On Sasser’s watch, Twain’s became the first Decatur restaurant to subscribe to the CSA program that local farming nonprofit the Global Growers Network offers in addition to educational programming for disadvantaged farmers. The CSA arrives at Twain’s every week and usually includes around six cases of seasonal, locally grown produce. Sasser rarely knows what ingredients are coming and loves the task of adapting her menu accordingly. Some weeks are harder than others.
“One time I got six cases of radish and then six more cases of radish,” she says. “It challenged me to figure out what I could possibly do with all these radishes, how to implement them on a bar menu. I made a radish preserve and also a radish and ranch chow-chow.”
Sasser’s main focus right now is to keep pushing Twain's further — to make its menu more local and sustainable and to craft more ingredients from scratch. They already do a lot of butchering and make their own sausage. Now Sasser wants to implement an in-house charcuterie program. Eventually, she hopes to open her own place, perhaps with Twain’s owners Ethan and Uri Wurtzel as partners. Her dream restaurant is a small, intimate affair. It would only be open for dinner and the menu would change daily.
“I’d like it to have a garden or my own farm, if we're talking about shooting for the stars,” she says. “And a really cool beer program, as well, and drink program. … Community is huge. That would be a main focus of the restaurant — a lot of family tables.”
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As she drizzles glistening bits of caramelized onion over the fresh spinach straight from the pan — the heat, she explains, will wilt the spinach a bit and add another texture profile to the dish — the themes of food and family return to the forefront of Sasser’s mind. Growing up, the food they ate at her house wasn’t particularly special. The time she got to spend in the kitchen with her mother, on the other hand, was priceless.
“I didn't always have a lot of quality time with her,” Sasser says. “Cooking time was time that I got to spend with my mom.” Even before she was big enough to reach the countertop, Sasser would help out with things like baking, making stuffing at Thanksgiving, and stirring anything her mother allowed. Sasser motions across the room toward a tiny step stool with a heart shape cut out of the dark wood. “That’s from when I was little,” she says. A note written on the bottom reads, “Your first step stool to becoming a chef. Love, Mom.”
For Sasser, dinnertime will always mean family time. She’ll always view cooking for others as an act of love. Her past experiences shaped these notions and, in turn, have had a profound influence on her chef identity. Sasser may not have had a memorable gardening grandma, but her food tells a story that’s all her own.
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Logan Turnpike Grits and Summer Corn Salad
For the corn salad:
• ½ cup fresh creamer peas or other peas that you like
• 1 tablespoon salt
• 2 ears of corn
• 1 pint grape or cherry tomatoes
• ½ Vidalia onion
• 4 tablespoons extra virgin olive oil, divided
• ¼ cup rice wine vinegar
• 3 tablespoons whole grain mustard
• fresh cracked pepper
• 4 sunny-side-up eggs (one for each serving)
Pre-heat oven to 400 degrees Fahrenheit with a large cast iron skillet in it.
Rinse peas in a bowl of cold water, allowing debris to float to the top. Remove debris and rinse. In a sauce pot, cover peas with cold water and bay leaf. Simmer for 10-15 minutes, skimming the top of impurities (foam) as needed. Add salt and allow to sit for 5 minutes. Strain and set aside.
Remove cast iron and add 1 tablespoon olive oil to pan, carefully spread out onion and season with ½ teaspoon salt. Put back in the oven for 5-10 minutes or until starting to brown.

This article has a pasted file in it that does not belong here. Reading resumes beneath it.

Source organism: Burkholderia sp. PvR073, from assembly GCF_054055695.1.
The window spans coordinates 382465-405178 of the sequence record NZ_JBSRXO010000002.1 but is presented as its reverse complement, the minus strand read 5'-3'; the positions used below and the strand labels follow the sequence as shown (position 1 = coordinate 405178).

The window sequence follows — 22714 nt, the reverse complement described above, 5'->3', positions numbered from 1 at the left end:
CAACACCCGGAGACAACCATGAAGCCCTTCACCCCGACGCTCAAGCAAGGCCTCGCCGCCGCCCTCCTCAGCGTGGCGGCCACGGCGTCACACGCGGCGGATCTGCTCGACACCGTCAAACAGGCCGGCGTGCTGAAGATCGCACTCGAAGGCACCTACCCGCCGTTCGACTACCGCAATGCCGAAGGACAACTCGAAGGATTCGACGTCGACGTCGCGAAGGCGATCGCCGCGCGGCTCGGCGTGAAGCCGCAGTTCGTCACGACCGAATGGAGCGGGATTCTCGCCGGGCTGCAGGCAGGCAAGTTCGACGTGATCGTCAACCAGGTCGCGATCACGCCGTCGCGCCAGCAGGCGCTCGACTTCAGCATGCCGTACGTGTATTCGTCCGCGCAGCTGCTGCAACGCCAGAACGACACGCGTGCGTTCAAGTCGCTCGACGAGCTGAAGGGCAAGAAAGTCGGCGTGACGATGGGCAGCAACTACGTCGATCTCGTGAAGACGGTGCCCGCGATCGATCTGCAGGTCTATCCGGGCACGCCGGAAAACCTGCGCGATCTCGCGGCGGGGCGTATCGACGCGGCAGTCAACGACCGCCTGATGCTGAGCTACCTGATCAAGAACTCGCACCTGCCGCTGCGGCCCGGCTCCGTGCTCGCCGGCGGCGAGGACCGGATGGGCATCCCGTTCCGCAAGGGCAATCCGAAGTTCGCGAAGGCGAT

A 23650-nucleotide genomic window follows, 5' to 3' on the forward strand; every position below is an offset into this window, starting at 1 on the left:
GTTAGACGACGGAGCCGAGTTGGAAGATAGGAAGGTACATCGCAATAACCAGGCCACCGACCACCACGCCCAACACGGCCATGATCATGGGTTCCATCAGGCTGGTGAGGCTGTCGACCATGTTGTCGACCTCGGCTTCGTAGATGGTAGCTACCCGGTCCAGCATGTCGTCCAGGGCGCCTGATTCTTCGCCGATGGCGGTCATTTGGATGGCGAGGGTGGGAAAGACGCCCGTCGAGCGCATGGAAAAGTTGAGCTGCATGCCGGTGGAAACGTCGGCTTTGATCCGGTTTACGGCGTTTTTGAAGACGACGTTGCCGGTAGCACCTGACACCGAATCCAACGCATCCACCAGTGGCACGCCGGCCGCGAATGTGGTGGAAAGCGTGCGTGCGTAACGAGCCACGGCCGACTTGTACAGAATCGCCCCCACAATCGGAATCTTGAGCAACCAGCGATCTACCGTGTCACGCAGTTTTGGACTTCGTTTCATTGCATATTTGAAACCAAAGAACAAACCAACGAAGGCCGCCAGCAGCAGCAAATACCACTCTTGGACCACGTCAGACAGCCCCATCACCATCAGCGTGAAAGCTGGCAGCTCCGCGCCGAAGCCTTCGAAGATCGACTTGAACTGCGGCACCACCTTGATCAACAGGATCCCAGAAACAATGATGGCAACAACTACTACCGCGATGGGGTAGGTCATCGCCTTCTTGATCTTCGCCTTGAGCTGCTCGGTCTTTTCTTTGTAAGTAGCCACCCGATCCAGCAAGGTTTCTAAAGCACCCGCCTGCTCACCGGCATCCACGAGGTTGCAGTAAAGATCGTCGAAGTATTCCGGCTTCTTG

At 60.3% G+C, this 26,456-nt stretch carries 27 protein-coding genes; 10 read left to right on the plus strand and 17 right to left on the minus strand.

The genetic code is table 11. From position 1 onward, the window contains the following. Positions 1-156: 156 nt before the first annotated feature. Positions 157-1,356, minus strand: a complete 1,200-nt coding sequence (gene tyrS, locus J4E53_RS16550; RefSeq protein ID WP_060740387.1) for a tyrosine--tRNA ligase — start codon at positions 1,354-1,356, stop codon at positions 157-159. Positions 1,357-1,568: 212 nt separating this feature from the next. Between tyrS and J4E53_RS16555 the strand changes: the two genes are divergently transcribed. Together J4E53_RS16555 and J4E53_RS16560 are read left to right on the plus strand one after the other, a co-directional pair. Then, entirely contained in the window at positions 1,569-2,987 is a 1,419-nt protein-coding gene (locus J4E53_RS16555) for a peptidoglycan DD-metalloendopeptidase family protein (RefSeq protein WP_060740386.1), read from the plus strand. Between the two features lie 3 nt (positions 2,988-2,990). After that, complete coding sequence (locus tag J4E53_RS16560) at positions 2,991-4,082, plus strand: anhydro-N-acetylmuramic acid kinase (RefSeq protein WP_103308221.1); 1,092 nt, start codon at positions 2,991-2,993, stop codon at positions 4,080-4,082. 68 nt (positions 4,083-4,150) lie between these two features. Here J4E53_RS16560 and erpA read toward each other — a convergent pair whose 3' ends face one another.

Rinse corn under running water, removing any fibers. Remove kernels from the cobs, saving the cobs for your grits, and set aside. Rinse and quarter tomatoes. Combine tomatoes, corn, onions, and peas in a bowl. Mix oil, vinegar, mustard, salt and pepper in a separate bowl and then stir in with the vegetables until everything is evenly coated. Allow to sit at room temperature for 30 minutes before serving.
Fry eggs right before serving.
To assemble spoon grits onto the plate and top with pea, corn salad, and sunny egg.
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For the grits:
• 4 cups water
• 3 corn cobs
• 1 bay leaf (optional)
• 2 tablespoons salt
• 1 cup Logan Turnpike grits
Combine water, corn cobs, bay leaf, and salt in a sauce pot over medium heat. Once it comes to a simmer remove cob and set aside. Slowly whisk in grits and turn heat to medium low heat. Once the cob is cool enough to handle run the knife back down the cobs and add any little bits that fall off back into the grits. Continue to stir grits and cook for 30 minutes or until done.
No value assignedSpinach Salad with Vidalia Onion and Sorghum Vinaigrette
For the spinach salad:
• 1/2 bunch spinach
• 1 cup muscadines
• 1 loaf lemon goat cheese
Clean spinach until all soil is removed, spin dry. Rinse muscadines and cut in half removing seeds. Set spinach, muscadines, and cheese aside until ready to assemble.
For the vinaigrette:
• 2 tablespoons oil
• ½ each Vidalia onion, small diced
• 2 tablespoons sorghum (or molasses or maple syrup)
• 2 tablespoons apple cider vinegar
• Salt and fresh cracked pepper
In a sauté pan heat oil over medium-high heat. Once oil is hot, add onions and continue to cook until caramelized, 5-10 minutes. Remove from heat and add all remaining ingredients. Salt and pepper to taste.
For the peanuts:
• 3 tablespoons olive oil
• 2 tablespoons curry powder
1 tablespoon salt
• 1 cup peanuts
Preheat oven to 400 degrees Fahrenheit with large cast iron skillet in it. In a bowl combine oil, curry powder and salt. Toss the peanuts in the oil and spice mix. Carefully remove the hot cast iron pan from the oven and add seasoned peanuts. Put back in oven and toast until golden brown.
To assemble the spinach salad:
Combine muscadines, goat cheese, and spinach in bowl. While peanuts and vinaigrette are still warm, pour over spinach and serve.
Corn: 99 cents
Logan Turnpike Grits: $1.60
Fresh peas: $2.99
Cherry tomatoes: $1.10
Vidalia onion: 90 cents
Sorghum syrup: 50 cents
Goat cheese: $2.39
Curry powder: $2.32
*Pantry Items: salt, pepper, mustard, oil, vinegar